Problem 1 – The producers and executives don’t really WANT to adapt anything. Rather, they adapt things because they already have a proven track record, making production simpler and less of a gamble. Twilight was a huge hit, so of course, a movie adaptation will also be a huge hit. The studio is most interested in making a movie that people will watch, not making a faithful adaptation of a book (or anything else).
Problem 2 – The creatives who work on the films don’t really WANT to adapt anything, either. They want to make their own vision, with their own ideas, in their own way. If you are wondering why many deep-layer details seem to be changed, it’s because the filmmakers serve their own vision, not the author’s.
Problem 3 – External demands. Hollywood is one of the most rigid places creatively; demands for certain racial representation, sexual representation, and (more importantly) a specific approach to storytelling come before creative ideas and especially faithful adaptations.
Problem 4 – When adapting a book series, such as Wheel of Time, you are adapting a story that is mostly internally consistent with itself and the author’s vision. As you change details, you start a cascade of other things that must be changed in order to maintain that internal consistency for the new format. Frankly, most writers’ rooms aren’t up to the task, as Game of Thrones ought to prove.
Problem 5 – Who is the movie/series being made for? Is it being made for the fans? If so, why is the adaptation so inaccurate? Is it being made for people who aren’t fans? If so, why adapt anything at all? Why not make a new intellectual property that is targeted to them directly? The answer must be some combination of knowing the fans will watch anyway and a hope some critical aspects of the original story which made it successful will translate over into the new medium. The first is certainly true; fans will watch regardless. The second, perhaps not so much.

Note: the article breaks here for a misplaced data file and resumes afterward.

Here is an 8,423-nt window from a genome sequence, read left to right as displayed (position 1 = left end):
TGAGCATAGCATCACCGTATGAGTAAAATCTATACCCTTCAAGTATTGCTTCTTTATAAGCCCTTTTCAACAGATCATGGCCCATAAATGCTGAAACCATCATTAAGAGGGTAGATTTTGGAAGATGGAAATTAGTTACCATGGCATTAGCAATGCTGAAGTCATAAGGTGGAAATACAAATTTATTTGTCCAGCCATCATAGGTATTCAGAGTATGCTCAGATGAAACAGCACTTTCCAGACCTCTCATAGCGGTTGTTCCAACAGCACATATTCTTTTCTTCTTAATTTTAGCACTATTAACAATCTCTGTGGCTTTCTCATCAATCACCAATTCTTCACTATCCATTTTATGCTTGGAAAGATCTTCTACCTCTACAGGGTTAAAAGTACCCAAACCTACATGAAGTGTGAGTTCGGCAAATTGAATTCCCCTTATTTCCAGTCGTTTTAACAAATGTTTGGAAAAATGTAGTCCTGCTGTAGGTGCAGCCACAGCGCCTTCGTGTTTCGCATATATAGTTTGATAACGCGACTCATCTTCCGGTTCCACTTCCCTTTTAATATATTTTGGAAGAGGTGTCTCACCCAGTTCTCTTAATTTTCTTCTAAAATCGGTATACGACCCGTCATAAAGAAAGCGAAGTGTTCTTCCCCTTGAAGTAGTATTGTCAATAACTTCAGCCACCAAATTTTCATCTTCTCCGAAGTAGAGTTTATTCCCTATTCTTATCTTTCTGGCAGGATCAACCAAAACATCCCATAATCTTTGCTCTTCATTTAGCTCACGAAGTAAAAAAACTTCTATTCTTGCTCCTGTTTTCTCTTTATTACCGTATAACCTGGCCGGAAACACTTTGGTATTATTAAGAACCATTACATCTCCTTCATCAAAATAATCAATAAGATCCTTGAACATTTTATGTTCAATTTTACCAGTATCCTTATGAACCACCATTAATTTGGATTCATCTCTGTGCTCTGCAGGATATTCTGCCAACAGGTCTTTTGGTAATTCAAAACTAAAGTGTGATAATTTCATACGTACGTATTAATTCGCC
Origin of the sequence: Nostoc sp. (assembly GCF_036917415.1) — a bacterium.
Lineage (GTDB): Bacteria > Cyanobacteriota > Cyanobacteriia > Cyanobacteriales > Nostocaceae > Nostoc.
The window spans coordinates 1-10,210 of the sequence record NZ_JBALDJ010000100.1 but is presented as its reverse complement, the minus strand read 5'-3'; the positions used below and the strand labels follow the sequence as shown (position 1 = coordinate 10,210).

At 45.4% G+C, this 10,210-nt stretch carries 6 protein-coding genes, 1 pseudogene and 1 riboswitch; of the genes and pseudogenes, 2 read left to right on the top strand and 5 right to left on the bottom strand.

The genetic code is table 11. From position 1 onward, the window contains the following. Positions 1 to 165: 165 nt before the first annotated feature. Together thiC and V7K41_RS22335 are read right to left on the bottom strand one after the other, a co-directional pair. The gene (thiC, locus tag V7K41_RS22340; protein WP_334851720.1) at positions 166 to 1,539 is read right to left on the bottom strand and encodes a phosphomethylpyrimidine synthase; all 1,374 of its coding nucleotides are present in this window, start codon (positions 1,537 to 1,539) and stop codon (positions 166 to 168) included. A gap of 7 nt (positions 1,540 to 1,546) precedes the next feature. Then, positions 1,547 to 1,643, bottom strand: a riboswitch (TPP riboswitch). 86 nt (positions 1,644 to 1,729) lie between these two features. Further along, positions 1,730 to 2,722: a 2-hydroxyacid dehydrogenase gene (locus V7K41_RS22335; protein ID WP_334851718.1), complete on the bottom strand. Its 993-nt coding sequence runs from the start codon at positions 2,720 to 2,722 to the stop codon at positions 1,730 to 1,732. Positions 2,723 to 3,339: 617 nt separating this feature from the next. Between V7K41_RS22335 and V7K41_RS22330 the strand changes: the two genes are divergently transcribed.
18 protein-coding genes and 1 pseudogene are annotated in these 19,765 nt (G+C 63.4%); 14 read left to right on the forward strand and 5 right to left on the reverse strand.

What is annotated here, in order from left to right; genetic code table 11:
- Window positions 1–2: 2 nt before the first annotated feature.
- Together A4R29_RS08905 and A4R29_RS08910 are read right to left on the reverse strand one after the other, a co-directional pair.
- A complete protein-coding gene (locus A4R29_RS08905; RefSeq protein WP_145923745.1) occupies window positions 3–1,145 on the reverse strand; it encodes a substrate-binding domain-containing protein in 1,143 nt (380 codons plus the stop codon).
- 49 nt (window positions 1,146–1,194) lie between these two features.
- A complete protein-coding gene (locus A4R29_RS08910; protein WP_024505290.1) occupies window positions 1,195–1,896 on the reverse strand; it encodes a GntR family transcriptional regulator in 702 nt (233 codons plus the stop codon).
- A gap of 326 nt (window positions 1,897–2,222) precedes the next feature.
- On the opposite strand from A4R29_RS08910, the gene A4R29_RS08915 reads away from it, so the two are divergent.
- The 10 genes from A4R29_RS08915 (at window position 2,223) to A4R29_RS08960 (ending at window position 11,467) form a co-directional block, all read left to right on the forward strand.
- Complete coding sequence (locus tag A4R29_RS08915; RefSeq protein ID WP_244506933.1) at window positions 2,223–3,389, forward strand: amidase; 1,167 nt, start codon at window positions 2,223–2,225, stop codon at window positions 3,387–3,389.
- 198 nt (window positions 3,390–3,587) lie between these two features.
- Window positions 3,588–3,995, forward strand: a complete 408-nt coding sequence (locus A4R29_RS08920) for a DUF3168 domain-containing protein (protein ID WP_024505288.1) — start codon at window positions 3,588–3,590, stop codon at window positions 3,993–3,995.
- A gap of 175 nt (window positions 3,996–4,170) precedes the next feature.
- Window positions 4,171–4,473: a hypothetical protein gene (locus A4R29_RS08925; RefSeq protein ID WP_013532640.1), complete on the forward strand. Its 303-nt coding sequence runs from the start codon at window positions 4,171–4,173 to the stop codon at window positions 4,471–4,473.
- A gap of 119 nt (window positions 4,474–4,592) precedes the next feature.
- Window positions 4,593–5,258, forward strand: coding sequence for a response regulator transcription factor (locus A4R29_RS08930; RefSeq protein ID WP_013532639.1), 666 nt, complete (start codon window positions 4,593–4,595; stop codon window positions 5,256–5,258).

So, once again, nobody should expect from Hollywood an “accurate” adaptation of any work from any other medium. It’s possible but unlikely, as nobody involved has any specific reason to care about the accuracy of the adaptation and, in fact, the producers have many reasons to change story details. All this goes double if the author is already dead and his estate doesn’t actively curate other adaptations (like the Tolkien estate did for so long).
A better use of your time than watching the new Wheel of Time series or Lord of the Rings series from Amazon is to re-read the books if you loved them; if you haven’t read them, you can try out the first book in a series without much risk. If you don’t like that book, chances are the adaptation isn’t going to fix anything and will probably make things worse.
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